A Visit to Frank Lloyd Wright’s Taliesin

This blog post was originally written for the Managed Design blog. Managed Design is now a U.S. CAD company, so please check back here at www.uscad.com/blog for more written articles from Philip Charlson and our new U.S. CAD Minnesota team.

Like so many other architect enthusiasts, I would describe myself as a big fan of the designs of architect, Frank Lloyd Wright. Earlier this fall, I was fortunate enough to take a  tour of Taliesin in Spring Green, WI. It was the home and design of Wright from 1911 until his passing in 1959.

top of the hill web

During the tour, our guide gave us a lot of interesting info about the property and Wright himself. The 37,000 square-foot building has three sections that wrap around a hill. Wright designed buildings to flow with the land and never wanted to build on top of hills. The guide mentioned that he owned around 3,700 acres of land. It is said that Wright truly lived off the land, with over a 1,000 fruit trees and bushes along with other crops to harvest. Wright also dammed a creek, which resulted in the creation of an artificial lake. The lake served to create a hydroelectric dam for powering Taliesin before the State of Wisconsin extended electricity to the site.

There are many unique features to the house including Wright’s use of materials from the area in his design. He used limestone from the nearby hills, sediment from the Wisconsin River, and trees from the area to construct the house.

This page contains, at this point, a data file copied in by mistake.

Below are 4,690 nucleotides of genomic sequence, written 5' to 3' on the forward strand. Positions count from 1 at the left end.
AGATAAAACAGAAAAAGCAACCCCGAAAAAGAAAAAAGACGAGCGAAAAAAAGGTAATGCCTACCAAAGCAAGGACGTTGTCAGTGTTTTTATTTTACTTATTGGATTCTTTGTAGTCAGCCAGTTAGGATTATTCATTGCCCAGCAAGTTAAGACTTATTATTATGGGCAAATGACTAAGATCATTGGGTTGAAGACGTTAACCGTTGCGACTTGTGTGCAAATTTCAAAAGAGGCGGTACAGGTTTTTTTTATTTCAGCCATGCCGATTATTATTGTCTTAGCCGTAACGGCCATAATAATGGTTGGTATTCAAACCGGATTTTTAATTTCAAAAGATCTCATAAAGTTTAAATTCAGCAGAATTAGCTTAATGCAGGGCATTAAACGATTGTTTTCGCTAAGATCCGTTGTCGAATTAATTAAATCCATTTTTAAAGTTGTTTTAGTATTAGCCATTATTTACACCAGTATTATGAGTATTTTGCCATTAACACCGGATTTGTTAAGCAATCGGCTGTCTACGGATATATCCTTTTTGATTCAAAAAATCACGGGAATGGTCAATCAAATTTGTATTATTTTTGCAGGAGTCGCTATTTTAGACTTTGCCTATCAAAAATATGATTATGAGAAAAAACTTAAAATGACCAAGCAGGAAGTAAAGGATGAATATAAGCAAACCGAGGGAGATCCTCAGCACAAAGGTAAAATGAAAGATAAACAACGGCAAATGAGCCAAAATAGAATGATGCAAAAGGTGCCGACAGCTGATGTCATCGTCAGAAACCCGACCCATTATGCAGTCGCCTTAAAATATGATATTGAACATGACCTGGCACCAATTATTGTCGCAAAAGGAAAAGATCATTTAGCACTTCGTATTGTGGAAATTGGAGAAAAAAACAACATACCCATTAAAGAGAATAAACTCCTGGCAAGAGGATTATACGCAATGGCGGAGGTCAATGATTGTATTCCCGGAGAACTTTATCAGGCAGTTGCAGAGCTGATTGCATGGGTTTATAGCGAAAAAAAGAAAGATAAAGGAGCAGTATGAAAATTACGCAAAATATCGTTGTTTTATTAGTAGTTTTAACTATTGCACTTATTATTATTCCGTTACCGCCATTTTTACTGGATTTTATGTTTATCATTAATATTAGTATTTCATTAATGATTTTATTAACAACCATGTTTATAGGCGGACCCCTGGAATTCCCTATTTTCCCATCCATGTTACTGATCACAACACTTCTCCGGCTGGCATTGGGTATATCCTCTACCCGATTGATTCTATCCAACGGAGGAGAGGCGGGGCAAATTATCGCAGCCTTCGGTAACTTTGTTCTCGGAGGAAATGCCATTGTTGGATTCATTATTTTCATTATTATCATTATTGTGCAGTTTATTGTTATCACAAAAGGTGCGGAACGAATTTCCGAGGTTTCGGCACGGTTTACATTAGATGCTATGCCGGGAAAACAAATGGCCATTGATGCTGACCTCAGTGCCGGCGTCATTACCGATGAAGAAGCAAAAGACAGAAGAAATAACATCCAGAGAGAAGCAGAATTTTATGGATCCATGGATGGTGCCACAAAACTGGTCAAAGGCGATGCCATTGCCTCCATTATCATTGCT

Wright’s use of varied spatial design was also something that made him unique. He designed the main living areas to the average heights of people. Coming from a guy that stands over 6 feet tall, my head nearly touched the ceiling when I walked into the house. In contrast, other areas he developed were very open, spacious rooms.

wright studio web

Wright’s Taliesin definitely has an interesting past. Many people don’t realize that it has actually burned to the ground twice. Once by arson, killing 7 people on the site, and second by lightning. Amazingly, he rebuilt the property the same way each time. Both fires burned down the living quarters, which also burned many artifacts he collected over the years when he was in Japan designing and helping construct the Imperial Hotel.

birds eye web

This was an inspirational location and space for Wright, and it was an amazing feeling being in the work space of one of the greatest architects of the 20th century. Some of his best known buildings were designed at this site including Fallingwater and the Solomon R. Guggenheim Museum.

In 1932, Wright developed the Taliesin Fellowship where a small number of apprentices could come to the site to study under the architect. Once Wright built Taliesin West in Scottsdale, Arizona in 1937 the fellowship migrated between the two sites each year. The fellowship stills exists to this day; there are currently 20 students that pay approximately $40,000 for the year for the opportunity to learn architecture from some of Wright’s prior students. Several of these students are now in their 90’s, and some still residing yearly at Taliesin.

drafter desk web

There is constant restoration of the site, and it is listed as a National Historic Landmark. Over $11 million has been spent on the restoration. Tours are given between May 1 and October 31 and roughly 25,000 people visit the site each year. If you plan to visit, my advice is to make reservations because tours fill up fast. I found the tour to be fascinating. There were many parts of the building that we didn’t see in the two-hour tour, but it gave us a real sense of his design intent. We truly saw a lot of history in those two hours that are just too difficult to describe in words.

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